Modding a Philips 22AH180 Tuner

Someone challenged me with this tuner. It is a member of the Black Tulip series, which feature the at the time (early 80s) very hip 19" mounting tabs. To my amazement I found one on sale for repair. I just could not resist...

The original complaint was no search tuning. I found a good scan at Wil Manshande's great schematics/manual site. I found that the schematics had errors in them and I fixed them:

I found that there was no output at all. This was caused by the Hitachi output relay having gone phut. These relays are failure prone and this was no exception. The issue with search was caused by oscillation in the AGC circuit. This was fixed by adding an extra capacitor across C218. The discriminator also needed a bit of tweaking. Then, the circuit controlling the input attenuator had a too narrow Schmitt-trigger action. This caused it to toggle itself on and off. Replacing R247 cured the erratic behavior. Finally, there was a ripple on the +8 V line caused by fuses that had developed a high resistance over time. They were also the wrong value. These are nasty faults to find. The last three images are the two linear phase LC filters (and ceramic filters) that were the original reason for this project. (click to embiggen)

As for those IF filters, I ran the IF strip through my VNWA3 network analyzer. Because the Japanese engineers who designed this tuner included two ceramic filters the response is OK-ish (click for full-size):

The red line is the group delay (1 µs/div) which should be flat in the passband to prevent distortion of the MPX signal. What the engineers should have done is make the ceramic filters switchable. This would create a NARROW and WIDE path for the IF. Depending on signal conditions the appropriate path can be chosen to get optimal results.

Then there was the issue of the case screws. The previous owner had it repaired by a ham-fisted person who had lost all the screws and replaced it with different, self-tapping screws. Fortunately he was also lazy and damaged only a few screw holes. The proper screws turned out to be ISO14585. The manual lists these so helpfully as 4N and 6N but they are 2.9 and 3.5 mm sizes.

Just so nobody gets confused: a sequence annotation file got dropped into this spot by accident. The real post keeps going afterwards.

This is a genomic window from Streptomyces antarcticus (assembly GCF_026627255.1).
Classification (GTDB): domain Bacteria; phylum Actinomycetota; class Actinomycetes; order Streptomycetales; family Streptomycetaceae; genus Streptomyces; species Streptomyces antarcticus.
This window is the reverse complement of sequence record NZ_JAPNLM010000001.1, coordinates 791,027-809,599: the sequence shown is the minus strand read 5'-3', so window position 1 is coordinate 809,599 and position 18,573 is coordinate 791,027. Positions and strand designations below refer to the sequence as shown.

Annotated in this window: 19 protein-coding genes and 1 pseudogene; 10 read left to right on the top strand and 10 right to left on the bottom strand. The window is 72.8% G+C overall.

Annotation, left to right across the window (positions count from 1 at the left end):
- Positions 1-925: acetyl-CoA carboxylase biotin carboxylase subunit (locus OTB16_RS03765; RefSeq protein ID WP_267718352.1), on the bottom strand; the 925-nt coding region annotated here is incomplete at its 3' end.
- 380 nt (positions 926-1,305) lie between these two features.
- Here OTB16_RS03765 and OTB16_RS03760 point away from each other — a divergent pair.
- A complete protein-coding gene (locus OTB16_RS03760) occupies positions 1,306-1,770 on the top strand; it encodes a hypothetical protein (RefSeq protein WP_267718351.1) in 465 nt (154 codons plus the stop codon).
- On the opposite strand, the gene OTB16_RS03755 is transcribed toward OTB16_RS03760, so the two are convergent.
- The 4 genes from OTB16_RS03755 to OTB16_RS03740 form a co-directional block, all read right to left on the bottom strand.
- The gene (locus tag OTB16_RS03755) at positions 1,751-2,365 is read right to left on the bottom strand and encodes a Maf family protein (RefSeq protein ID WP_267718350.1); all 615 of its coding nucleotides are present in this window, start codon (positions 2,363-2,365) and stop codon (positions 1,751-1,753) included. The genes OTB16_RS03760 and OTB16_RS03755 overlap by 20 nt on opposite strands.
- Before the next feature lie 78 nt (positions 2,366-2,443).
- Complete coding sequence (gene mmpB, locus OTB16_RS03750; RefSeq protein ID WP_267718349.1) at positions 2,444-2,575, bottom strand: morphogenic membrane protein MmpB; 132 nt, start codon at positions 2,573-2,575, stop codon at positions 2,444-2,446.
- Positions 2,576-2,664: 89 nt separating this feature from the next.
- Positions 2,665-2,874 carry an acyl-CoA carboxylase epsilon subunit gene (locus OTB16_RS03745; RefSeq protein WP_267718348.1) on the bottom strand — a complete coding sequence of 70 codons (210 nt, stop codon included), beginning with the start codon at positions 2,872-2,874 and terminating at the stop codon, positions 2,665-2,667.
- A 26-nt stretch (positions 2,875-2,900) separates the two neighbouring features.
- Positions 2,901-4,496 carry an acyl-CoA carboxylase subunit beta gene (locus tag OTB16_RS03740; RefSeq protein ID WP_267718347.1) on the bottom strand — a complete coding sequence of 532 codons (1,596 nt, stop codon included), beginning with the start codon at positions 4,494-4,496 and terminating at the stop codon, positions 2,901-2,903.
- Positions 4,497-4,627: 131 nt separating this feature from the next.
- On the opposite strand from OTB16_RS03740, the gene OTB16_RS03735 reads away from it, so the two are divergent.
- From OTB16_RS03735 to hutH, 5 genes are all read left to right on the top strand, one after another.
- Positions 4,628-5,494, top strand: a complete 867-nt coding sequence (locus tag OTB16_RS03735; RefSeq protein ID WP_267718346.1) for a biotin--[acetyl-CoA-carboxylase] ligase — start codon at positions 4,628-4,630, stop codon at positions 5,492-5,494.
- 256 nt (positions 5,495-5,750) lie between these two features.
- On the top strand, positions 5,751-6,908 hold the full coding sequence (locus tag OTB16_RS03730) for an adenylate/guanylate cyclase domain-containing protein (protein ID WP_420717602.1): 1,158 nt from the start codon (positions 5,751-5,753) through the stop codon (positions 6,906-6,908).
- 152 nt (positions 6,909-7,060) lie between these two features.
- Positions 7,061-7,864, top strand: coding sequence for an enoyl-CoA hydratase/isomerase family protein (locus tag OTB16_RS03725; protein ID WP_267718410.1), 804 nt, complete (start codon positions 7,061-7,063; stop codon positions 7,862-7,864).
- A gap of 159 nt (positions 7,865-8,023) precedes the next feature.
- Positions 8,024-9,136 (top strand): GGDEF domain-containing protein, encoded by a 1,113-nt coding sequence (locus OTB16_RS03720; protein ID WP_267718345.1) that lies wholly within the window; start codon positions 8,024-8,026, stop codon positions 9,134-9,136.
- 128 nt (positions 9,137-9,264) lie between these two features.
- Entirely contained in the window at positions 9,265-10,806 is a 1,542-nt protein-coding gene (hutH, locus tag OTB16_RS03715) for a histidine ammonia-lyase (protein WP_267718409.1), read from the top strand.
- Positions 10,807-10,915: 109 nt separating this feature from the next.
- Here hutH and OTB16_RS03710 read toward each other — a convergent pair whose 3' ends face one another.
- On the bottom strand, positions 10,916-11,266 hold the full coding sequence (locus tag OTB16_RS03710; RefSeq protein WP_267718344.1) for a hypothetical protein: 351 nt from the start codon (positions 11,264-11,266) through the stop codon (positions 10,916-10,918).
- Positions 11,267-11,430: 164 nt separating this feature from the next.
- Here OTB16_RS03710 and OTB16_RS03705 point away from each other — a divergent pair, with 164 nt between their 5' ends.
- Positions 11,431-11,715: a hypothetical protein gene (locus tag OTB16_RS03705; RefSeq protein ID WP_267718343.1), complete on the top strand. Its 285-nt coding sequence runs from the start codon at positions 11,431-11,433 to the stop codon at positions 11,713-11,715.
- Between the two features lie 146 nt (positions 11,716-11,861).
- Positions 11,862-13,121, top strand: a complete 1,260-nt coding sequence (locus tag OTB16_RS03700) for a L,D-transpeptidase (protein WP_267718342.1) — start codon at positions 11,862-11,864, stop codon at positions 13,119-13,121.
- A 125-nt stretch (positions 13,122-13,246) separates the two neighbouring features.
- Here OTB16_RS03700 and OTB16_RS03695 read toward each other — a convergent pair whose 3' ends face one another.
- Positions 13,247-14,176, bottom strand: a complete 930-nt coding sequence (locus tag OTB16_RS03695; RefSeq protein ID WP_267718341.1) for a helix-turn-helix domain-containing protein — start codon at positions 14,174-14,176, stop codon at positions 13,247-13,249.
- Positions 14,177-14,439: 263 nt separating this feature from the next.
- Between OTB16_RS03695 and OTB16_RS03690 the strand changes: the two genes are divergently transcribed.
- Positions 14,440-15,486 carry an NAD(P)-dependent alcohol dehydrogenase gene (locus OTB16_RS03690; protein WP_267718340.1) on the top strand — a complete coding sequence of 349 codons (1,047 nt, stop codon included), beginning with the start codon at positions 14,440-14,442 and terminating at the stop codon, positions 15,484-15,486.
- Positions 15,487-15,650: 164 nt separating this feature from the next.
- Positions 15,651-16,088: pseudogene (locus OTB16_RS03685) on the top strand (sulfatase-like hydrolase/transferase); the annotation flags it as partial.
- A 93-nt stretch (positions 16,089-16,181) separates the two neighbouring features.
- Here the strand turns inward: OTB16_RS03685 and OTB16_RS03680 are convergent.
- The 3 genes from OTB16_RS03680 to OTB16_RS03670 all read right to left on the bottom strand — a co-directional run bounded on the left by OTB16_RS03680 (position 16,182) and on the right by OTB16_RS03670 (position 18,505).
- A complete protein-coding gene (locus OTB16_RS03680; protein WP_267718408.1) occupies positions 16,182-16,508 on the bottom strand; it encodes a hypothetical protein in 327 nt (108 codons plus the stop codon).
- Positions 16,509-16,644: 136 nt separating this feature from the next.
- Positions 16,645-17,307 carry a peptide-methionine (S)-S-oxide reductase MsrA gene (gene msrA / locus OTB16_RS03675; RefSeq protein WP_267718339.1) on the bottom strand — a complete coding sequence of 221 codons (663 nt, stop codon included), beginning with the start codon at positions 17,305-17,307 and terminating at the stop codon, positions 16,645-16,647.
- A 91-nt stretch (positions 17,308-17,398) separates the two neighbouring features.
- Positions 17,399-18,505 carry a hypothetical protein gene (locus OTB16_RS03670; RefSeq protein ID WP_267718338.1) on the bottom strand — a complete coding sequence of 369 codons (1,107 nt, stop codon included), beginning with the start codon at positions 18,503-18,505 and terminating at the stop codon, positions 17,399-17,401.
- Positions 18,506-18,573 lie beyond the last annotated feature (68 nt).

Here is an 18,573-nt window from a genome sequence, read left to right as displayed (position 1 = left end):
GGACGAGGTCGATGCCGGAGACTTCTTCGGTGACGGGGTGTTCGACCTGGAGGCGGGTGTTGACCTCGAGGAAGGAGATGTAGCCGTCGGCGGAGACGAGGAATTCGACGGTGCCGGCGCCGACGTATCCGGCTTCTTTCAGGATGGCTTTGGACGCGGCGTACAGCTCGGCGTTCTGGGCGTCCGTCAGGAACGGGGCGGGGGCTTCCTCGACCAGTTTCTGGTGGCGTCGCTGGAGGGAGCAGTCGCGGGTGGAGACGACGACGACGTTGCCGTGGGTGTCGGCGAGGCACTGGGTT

The last item on the list were the lamps of the indicators on the front panel. Since the tuner was always used on FM its indicator and the MHz sign had burned out. I replaced everything with SMD LEDs:

Finally I was awarded with a nice tuner! There was one tiny little detail nagging me: the 7-segment display. The 4-bit BCD data from the controller is converted to 7-segment LED display with a Toshiba TC5002BP. The decoder inside this chip omits the top bar (a) of the 6 and the bottom bar (d) of the 9, showing a "b" and a "q" instead (see also the two examples above):

To me that is butt-ugly. The alternative TC5022B has an extra hook (f) with the numeral 7 so that one is out too. The HEF4543B does have those bars showing a proper 6 and 9:

Unfortunately this is no direct replacement for the TC5002B because it has no RBI pin. This is a Ripple Blanking Input which allows the readout to be blanked in case of leading zeroes. This feature is used here. So I had to create the RBI line from the existing lines in the tuner. I had to dust off the knowledge I had about Karnaugh Maps to come up with a solution:

Once I had this figured out I could build the replacement module. I used cut off standoffs to create the plug for the chip socket. This was not such a good idea because when soldering wires to the pins they changed their orientation making that a challenge. Next time I will have to use a sub-subboard:

This finally produced the display I wanted to have!

The amount of work having gone into this tuner definitely was excessive. Worth it? You bet! It's a hobby after all!

Latest Update: 2 January 2021